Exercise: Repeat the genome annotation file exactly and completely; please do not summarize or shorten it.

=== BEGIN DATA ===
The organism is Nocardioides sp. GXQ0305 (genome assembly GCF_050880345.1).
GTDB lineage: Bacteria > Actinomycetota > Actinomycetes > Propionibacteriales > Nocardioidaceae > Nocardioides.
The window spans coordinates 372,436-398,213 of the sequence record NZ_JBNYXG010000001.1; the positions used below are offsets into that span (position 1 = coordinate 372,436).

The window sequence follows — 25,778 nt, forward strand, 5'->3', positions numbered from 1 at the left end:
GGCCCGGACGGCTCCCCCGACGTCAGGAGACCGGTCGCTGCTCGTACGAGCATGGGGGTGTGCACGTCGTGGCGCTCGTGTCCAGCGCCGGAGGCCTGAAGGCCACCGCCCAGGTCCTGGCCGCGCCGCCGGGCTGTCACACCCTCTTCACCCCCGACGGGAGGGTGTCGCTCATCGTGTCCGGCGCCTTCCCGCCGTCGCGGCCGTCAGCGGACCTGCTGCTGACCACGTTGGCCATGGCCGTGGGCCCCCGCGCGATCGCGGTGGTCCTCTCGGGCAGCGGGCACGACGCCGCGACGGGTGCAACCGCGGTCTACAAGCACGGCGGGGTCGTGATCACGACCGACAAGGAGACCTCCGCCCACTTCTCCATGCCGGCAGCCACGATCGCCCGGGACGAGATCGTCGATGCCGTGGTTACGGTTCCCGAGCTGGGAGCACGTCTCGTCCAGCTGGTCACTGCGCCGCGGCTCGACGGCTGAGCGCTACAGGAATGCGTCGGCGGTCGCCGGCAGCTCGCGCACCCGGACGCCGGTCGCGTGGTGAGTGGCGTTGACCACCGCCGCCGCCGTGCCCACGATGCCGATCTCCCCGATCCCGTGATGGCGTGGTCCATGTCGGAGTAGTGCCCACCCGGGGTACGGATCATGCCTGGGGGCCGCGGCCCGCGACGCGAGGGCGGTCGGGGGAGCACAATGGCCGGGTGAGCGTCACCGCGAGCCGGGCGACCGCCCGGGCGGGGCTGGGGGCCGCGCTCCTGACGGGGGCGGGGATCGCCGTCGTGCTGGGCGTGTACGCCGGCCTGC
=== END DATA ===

The organism is Nocardioides sp. GXQ0305 (genome assembly GCF_050880345.1).
GTDB lineage: Bacteria > Actinomycetota > Actinomycetes > Propionibacteriales > Nocardioidaceae > Nocardioides.
The window spans coordinates 372,436-398,213 of the sequence record NZ_JBNYXG010000001.1; the positions used below are offsets into that span (position 1 = coordinate 372,436).

The window sequence follows — 25,778 nt, forward strand, 5'->3', positions numbered from 1 at the left end:
GGCCCGGACGGCTCCCCCGACGTCAGGAGACCGGTCGCTGCTCGTACGAGCATGGGGGTGTGCACGTCGTGGCGCTCGTGTCCAGCGCCGGAGGCCTGAAGGCCACCGCCCAGGTCCTGGCCGCGCCGCCGGGCTGTCACACCCTCTTCACCCCCGACGGGAGGGTGTCGCTCATCGTGTCCGGCGCCTTCCCGCCGTCGCGGCCGTCAGCGGACCTGCTGCTGACCACGTTGGCCATGGCCGTGGGCCCCCGCGCGATCGCGGTGGTCCTCTCGGGCAGCGGGCACGACGCCGCGACGGGTGCAACCGCGGTCTACAAGCACGGCGGGGTCGTGATCACGACCGACAAGGAGACCTCCGCCCACTTCTCCATGCCGGCAGCCACGATCGCCCGGGACGAGATCGTCGATGCCGTGGTTACGGTTCCCGAGCTGGGAGCACGTCTCGTCCAGCTGGTCACTGCGCCGCGGCTCGACGGCTGAGCGCTACAGGAATGCGTCGGCGGTCGCCGGCAGCTCGCGCACCCGGACGCCGGTCGCGTGGTGAGTGGCGTTGACCACCGCCGCCGCCGTGCCCACGATGCCGATCTCCCCGATCCCGTGATGGCGTGGTCCATGTCGGAGTAGTGCCCACCCGGGGTACGGATCATGCCTGGGGGCCGCGGCCCGCGACGCGAGGGCGGTCGGGGGAGCACAATGGCCGGGTGAGCGTCACCGCGAGCCGGGCGACCGCCCGGGCGGGGCTGGGGGCCGCGCTCCTGACGGGGGCGGGGATCGCCGTCGTGCTGGGCGTGTACGCCGGCCTGC